What skills are important in your field?
Child Life Specialists deal with high stress environments daily. You meet the family and their child in some of the most vulnerable experiences of a lifetime. The hospital is fast-paced and knowing medical terminology is a MUST. Every day looks different as far as how you prioritize your time and you will have to be able to go with the flow as well. Child life specialists also need to maintain their certification as time goes on, so continuing education must be a priority.
Music Therapists are creative musicians who want to use music to help people in some way. They have strong intuition and are able to cope with stressful situations. Music Therapists are also proficient in piano, guitar and voice. You will learn these instruments in school but it would be really helpful to start playing and singing before grad school.
Travel Consultants are like event planners. You need to be detail oriented, good with managing money and budgets and a "people person". You will meet all different kinds of people! Travel is my first job in sales - you will be selling your services and resorts based on your experience.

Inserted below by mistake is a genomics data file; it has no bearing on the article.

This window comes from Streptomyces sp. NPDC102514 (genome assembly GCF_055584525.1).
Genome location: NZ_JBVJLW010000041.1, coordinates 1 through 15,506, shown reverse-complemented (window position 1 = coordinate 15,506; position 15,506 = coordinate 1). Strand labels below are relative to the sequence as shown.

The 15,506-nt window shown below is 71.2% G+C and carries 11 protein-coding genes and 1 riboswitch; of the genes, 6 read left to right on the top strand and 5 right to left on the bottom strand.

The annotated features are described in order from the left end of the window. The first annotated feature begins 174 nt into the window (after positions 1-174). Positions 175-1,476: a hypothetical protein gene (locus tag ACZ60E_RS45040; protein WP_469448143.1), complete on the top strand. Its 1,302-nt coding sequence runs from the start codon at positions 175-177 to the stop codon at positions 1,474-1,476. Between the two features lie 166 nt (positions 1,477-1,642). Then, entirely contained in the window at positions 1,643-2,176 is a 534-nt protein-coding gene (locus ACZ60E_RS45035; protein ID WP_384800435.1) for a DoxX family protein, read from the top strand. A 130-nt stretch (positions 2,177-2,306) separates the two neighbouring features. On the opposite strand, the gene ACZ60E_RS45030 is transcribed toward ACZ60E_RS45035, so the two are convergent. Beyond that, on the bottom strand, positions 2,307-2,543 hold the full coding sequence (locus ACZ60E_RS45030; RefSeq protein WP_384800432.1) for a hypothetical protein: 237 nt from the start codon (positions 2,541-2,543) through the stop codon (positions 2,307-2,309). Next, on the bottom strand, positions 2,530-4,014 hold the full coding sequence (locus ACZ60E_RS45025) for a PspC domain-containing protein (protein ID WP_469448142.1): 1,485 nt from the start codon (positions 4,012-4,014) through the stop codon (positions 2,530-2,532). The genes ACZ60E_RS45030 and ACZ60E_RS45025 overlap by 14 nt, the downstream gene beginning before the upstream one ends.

What are the most challenging and satisfying parts of your work?
I get to play and sing music with clients for a job - it doesn't get much better than that! I'm able to create an experience that helps people cope with life situations. Music Therapists work with clients from the neonatal intensive care units to hospice. Music is a sort of universal language that accesses people across the lifespan. The most challenging part of music therapy and child life is self-care. It is easy to get burned out in a field that is growing so rapidly. I could be working 7 days a week with all the needs out there. It's important to set boundaries and do things to satisfy your own needs. Taking time to go for a walk or read a book is something that I try to do daily; it can affect your ability to help others if you don't have a strong foundation.